On Fri, April 20, 2012 5:41 pm, firstname.lastname@example.org wrote:
Psittacosaurus? Also, isn't there a heterodontosaur w/feather-like
Yes, at least one Psittacosaurus has quill-like elements on its tail, and
the early Late Jurassic heterodontosaur Tianyulong has more typical
"protofeather" plumulose elements.
----- Original Message -----
From: "Joe Gilvary"<email@example.com>
To: "DML List"<firstname.lastname@example.org>
Sent: Friday, April 20, 2012 9:06:08 AM
Subject: Re: Deinocheirus (was Sauropodz r kewl WAS: silly conversation on
2012 US presidential race)
This brought a question to my mind. Is there any evidence of dinosaurs
with quills (like porcupines)? Is it possible for feathers, or related
structures, to serve a similar purpose? Could something like that help
explain why feathers evolved?
Ar 4/20/2012 8:52 AM, scrÃobh Robert Schenck:
On Fri, Apr 20, 2012 at 8:45 AM, Thomas R. Holtz, Jr.<email@example.com>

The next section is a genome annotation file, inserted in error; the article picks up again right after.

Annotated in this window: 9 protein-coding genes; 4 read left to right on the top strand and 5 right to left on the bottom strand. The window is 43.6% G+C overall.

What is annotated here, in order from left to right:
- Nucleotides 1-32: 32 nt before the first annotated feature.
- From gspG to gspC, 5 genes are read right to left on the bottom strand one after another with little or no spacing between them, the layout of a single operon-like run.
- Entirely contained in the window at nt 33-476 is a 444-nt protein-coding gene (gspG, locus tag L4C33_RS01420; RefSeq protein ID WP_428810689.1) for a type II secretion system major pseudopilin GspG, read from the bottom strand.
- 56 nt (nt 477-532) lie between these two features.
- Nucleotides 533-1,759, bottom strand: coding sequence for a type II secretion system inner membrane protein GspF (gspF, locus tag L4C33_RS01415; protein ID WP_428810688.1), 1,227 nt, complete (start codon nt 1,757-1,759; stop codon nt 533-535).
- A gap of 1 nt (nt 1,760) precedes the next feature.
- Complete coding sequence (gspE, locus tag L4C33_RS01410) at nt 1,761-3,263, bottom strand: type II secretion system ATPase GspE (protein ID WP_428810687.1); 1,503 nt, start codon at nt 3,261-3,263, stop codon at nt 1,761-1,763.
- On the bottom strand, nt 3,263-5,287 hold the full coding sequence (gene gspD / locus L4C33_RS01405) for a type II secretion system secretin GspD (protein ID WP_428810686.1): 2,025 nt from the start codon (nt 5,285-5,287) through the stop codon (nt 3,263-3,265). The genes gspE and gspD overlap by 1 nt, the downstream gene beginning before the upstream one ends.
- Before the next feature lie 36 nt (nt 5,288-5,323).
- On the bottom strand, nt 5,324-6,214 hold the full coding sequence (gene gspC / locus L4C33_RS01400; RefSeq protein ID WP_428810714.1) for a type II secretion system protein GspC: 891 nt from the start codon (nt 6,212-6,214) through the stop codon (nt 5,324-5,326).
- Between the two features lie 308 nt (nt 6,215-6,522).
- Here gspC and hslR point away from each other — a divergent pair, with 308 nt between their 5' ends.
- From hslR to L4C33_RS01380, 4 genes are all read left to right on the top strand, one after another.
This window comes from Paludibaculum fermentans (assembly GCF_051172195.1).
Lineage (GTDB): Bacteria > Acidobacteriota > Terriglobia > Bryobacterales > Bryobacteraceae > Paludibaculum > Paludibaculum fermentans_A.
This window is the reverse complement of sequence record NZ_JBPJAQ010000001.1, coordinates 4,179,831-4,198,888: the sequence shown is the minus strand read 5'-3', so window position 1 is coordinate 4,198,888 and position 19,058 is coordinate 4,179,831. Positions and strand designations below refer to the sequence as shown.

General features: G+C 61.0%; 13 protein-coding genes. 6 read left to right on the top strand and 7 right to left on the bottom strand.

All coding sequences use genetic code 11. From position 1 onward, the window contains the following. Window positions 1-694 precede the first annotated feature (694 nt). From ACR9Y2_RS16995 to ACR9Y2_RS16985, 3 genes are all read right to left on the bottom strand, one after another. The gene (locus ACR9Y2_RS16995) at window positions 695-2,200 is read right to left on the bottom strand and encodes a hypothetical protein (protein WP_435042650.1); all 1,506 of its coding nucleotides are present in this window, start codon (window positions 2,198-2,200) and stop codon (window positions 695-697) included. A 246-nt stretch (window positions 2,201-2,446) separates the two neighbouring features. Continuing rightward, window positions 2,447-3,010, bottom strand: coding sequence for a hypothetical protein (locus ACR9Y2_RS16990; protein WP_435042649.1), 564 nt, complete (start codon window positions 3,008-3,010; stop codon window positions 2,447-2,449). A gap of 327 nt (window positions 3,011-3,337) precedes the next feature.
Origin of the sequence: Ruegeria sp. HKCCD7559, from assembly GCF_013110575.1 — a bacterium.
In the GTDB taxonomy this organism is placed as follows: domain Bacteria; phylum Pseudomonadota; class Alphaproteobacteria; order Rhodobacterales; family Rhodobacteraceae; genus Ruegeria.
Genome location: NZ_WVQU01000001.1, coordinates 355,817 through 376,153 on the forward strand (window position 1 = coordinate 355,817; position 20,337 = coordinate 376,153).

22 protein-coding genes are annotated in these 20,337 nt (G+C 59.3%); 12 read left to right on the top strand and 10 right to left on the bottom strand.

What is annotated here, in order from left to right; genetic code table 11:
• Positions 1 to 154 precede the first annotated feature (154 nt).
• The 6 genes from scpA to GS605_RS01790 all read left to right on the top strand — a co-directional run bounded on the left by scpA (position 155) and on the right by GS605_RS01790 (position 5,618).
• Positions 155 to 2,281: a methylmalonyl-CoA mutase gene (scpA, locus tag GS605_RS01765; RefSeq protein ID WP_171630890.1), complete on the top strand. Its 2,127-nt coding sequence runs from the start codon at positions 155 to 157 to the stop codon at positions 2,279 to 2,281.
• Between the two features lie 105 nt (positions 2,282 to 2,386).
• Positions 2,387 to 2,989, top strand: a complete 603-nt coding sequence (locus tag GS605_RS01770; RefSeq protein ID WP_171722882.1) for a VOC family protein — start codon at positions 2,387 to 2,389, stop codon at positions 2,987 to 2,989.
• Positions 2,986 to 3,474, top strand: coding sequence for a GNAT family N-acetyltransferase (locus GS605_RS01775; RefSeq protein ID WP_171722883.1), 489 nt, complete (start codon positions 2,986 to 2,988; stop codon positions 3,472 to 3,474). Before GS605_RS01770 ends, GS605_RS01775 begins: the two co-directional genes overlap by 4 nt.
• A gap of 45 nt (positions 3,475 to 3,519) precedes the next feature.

From: owner-DINOSAUR@usc.edu [mailto:owner-DINOSAUR@usc.edu]
On Behalf Of Robert Schenck
e know how feathered their hands were; if they have
feathers coming off the fingers that might've made using them
as defense less likely. But you have to think, any animal is
going to do whatever it can to defend itself.
No, we do not know how feathered the hands of therizinosaurs or
ornithomimosaurs were, although we have oviraptorosaurs.
But why would being feathered make them less used in defense? Even
volant birds can be pretty violent in clubbing each other or
predators with wings, and those are animals that use those forelimbs to
fly (unlike the dinosaurs in question here).
Ah yes, as a reader of Naish's Tetrapod Zoology I should've remembered
all the different birds that have spurs and clubs on their limbs. Not
to mention that Hoatzin chicks can grasp branchs with their clawed and
Thomas R. Holtz, Jr.
Email: firstname.lastname@example.org Phone: 301-405-4084
Office: Centreville 1216
Senior Lecturer, Vertebrate Paleontology
Dept. of Geology, University of Maryland
Faculty Director, Science& Global Change Program, College Park Scholars
Mailing Address: Thomas R. Holtz, Jr.
Department of Geology
Building 237, Room 1117
University of Maryland
College Park, MD 20742 USA